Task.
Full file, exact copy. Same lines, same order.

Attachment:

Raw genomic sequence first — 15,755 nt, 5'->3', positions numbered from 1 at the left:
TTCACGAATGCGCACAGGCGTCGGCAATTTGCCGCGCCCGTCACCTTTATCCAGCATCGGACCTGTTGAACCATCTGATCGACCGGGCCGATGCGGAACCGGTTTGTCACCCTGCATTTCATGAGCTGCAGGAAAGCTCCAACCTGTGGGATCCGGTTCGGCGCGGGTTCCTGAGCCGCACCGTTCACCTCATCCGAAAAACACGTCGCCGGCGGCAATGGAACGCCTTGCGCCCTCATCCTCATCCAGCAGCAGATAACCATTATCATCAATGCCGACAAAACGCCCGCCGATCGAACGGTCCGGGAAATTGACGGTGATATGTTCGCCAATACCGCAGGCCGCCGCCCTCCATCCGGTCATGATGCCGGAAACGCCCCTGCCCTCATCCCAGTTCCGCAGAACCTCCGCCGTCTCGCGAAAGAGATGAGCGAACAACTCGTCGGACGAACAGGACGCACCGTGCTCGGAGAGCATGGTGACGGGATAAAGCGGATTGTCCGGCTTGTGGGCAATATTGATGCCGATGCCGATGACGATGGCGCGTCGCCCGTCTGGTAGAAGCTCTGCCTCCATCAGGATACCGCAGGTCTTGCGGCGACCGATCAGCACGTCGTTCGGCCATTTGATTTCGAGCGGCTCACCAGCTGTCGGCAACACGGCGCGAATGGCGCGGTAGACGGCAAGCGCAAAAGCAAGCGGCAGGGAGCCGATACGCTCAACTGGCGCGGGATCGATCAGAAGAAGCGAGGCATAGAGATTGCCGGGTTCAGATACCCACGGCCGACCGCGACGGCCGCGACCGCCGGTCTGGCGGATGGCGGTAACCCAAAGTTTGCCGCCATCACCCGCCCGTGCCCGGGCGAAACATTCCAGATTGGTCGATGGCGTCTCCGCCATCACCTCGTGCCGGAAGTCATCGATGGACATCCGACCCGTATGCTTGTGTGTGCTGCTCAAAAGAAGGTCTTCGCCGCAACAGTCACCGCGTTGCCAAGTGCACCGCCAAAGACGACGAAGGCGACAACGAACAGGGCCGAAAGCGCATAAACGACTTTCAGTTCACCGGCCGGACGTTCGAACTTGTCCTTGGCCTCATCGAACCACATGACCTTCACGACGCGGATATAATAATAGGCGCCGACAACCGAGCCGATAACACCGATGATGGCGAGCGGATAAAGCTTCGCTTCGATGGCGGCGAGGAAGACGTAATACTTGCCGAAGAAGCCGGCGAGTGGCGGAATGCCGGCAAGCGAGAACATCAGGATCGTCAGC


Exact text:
Raw genomic sequence first — 15,755 nt, 5'->3', positions numbered from 1 at the left:
TTCACGAATGCGCACAGGCGTCGGCAATTTGCCGCGCCCGTCACCTTTATCCAGCATCGGACCTGTTGAACCATCTGATCGACCGGGCCGATGCGGAACCGGTTTGTCACCCTGCATTTCATGAGCTGCAGGAAAGCTCCAACCTGTGGGATCCGGTTCGGCGCGGGTTCCTGAGCCGCACCGTTCACCTCATCCGAAAAACACGTCGCCGGCGGCAATGGAACGCCTTGCGCCCTCATCCTCATCCAGCAGCAGATAACCATTATCATCAATGCCGACAAAACGCCCGCCGATCGAACGGTCCGGGAAATTGACGGTGATATGTTCGCCAATACCGCAGGCCGCCGCCCTCCATCCGGTCATGATGCCGGAAACGCCCCTGCCCTCATCCCAGTTCCGCAGAACCTCCGCCGTCTCGCGAAAGAGATGAGCGAACAACTCGTCGGACGAACAGGACGCACCGTGCTCGGAGAGCATGGTGACGGGATAAAGCGGATTGTCCGGCTTGTGGGCAATATTGATGCCGATGCCGATGACGATGGCGCGTCGCCCGTCTGGTAGAAGCTCTGCCTCCATCAGGATACCGCAGGTCTTGCGGCGACCGATCAGCACGTCGTTCGGCCATTTGATTTCGAGCGGCTCACCAGCTGTCGGCAACACGGCGCGAATGGCGCGGTAGACGGCAAGCGCAAAAGCAAGCGGCAGGGAGCCGATACGCTCAACTGGCGCGGGATCGATCAGAAGAAGCGAGGCATAGAGATTGCCGGGTTCAGATACCCACGGCCGACCGCGACGGCCGCGACCGCCGGTCTGGCGGATGGCGGTAACCCAAAGTTTGCCGCCATCACCCGCCCGTGCCCGGGCGAAACATTCCAGATTGGTCGATGGCGTCTCCGCCATCACCTCGTGCCGGAAGTCATCGATGGACATCCGACCCGTATGCTTGTGTGTGCTGCTCAAAAGAAGGTCTTCGCCGCAACAGTCACCGCGTTGCCAAGTGCACCGCCAAAGACGACGAAGGCGACAACGAACAGGGCCGAAAGCGCATAAACGACTTTCAGTTCACCGGCCGGACGTTCGAACTTGTCCTTGGCCTCATCGAACCACATGACCTTCACGACGCGGATATAATAATAGGCGCCGACAACCGAGCCGATAACACCGATGATGGCGAGCGGATAAAGCTTCGCTTCGATGGCGGCGAGGAAGACGTAATACTTGCCGAAGAAGCCGGCGAGTGGCGGAATGCCGGCAAGCGAGAACATCAGGATCGTCAGC